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Thai babies given tiny face shields to wear for protection against coronavirus

This photo taken through a glass window at a maternity ward shows a newborn baby wearing a face shield in an effort to halt the spread of the COVID-19 coronavirus at Praram 9 Hospital in Bangkok, Thailand on April 9, 2020. Getty Images

Newborn babies in Thailand are being given miniature face shields to wear for protection against the novel coronavirus.

Babies born at a hospital in Thailand are being fitted with special masks to keep them safe from catching COVID-19, the disease caused by the virus. The masks are designed to stop droplets from sneezes or coughs from getting on the babies’ faces.

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Turns out that on top of being useful, they’re pretty cute, too.

This photo taken through a glass window at a maternity ward shows nurses holding newborn babies wearing face shields, in an effort to halt the spread of the COVID-19 coronavirus, at Praram 9 Hospital in Bangkok on April 9, 2020. Getty Images

Bangkok’s Praram 9 Hospital shared a statement on its official Facebook page with a photo showing a nurse holding a baby while another worker slips a shield over its face.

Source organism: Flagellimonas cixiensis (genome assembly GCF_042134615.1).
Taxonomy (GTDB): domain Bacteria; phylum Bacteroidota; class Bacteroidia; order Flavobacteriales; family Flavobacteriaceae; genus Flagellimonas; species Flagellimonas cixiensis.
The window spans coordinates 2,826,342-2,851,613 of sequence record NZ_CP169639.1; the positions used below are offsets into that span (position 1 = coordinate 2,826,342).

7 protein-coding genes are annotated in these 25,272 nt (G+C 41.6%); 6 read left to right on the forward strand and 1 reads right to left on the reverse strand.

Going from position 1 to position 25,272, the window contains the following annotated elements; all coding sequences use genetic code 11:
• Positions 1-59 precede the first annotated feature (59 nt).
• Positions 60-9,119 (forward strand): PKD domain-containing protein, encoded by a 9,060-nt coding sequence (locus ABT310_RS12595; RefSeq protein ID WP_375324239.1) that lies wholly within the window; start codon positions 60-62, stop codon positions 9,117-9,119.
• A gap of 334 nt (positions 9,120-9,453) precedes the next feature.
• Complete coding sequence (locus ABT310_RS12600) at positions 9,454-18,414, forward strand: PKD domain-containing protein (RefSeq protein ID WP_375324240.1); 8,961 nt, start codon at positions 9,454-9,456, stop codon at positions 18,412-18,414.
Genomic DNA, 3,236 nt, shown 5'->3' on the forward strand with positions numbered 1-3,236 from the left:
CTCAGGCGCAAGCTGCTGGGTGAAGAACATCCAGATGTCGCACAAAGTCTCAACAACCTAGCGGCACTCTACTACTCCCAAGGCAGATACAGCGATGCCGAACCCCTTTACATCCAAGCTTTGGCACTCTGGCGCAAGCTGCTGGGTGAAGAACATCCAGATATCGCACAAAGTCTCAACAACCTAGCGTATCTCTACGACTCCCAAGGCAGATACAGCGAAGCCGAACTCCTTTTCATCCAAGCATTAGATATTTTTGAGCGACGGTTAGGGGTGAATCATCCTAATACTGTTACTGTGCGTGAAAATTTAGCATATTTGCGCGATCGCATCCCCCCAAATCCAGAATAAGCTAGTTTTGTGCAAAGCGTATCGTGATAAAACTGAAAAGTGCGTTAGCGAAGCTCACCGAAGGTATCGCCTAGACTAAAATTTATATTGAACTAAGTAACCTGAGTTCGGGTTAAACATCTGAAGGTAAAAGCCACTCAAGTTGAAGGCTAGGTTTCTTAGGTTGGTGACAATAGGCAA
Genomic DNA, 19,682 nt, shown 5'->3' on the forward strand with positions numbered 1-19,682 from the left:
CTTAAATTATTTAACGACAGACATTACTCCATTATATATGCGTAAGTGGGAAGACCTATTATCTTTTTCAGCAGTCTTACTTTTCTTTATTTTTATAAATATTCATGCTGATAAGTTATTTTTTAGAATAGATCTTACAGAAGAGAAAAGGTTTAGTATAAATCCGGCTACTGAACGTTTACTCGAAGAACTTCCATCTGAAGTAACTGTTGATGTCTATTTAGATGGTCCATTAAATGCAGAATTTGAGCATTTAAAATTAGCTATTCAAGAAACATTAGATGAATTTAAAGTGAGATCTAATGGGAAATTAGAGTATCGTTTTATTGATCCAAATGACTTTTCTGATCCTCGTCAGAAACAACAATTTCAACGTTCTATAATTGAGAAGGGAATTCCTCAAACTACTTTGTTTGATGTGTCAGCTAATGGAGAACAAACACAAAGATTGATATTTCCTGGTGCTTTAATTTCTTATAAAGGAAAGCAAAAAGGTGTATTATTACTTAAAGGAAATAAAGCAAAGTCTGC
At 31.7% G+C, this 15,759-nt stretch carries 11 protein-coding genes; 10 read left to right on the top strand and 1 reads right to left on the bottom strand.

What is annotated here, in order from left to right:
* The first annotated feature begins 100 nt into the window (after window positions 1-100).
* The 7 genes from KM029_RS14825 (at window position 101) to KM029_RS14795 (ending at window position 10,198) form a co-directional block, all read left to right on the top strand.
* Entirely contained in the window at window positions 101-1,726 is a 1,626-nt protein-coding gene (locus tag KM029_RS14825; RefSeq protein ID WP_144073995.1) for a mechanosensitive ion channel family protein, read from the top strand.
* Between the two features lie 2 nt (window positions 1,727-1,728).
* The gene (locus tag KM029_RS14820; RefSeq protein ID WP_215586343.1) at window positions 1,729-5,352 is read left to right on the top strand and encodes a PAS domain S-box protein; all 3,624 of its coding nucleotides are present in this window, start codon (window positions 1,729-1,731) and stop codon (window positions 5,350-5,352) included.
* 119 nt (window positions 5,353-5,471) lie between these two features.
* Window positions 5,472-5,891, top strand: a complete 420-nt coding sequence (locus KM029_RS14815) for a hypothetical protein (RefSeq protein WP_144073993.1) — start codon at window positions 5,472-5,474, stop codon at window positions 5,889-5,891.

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“Safety is what we care about most,” the hospital writes in the statement.

The visors, BBC Thailand reports, provide new parents “peace of mind,” according to a translation by Buzzfeed.

The masks will not be worn all the time by the newborns. They’re mainly for transporting babies home from the hospital, BBC Thailand says.

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As of Thursday, Thailand had more than 2,600 confirmed cases of COVID-19 and 46 deaths.

Questions about COVID-19? Here are some things you need to know:

Health officials caution against all international travel. Returning travellers are legally obligated to self-isolate for 14 days, beginning March 26, in case they develop symptoms and to prevent spreading the virus to others. Some provinces and territories have also implemented additional recommendations or enforcement measures to ensure those returning to the area self-isolate.

Symptoms can include fever, cough and difficulty breathing — very similar to a cold or flu. Some people can develop a more severe illness. People most at risk of this include older adults and people with severe chronic medical conditions like heart, lung or kidney disease. If you develop symptoms, contact public health authorities.

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To prevent the virus from spreading, experts recommend frequent handwashing and coughing into your sleeve. They also recommend minimizing contact with others, staying home as much as possible and maintaining a distance of two metres from other people if you go out.

For full COVID-19 coverage from Global News, click here.

meaghan.wray@globalnews.ca

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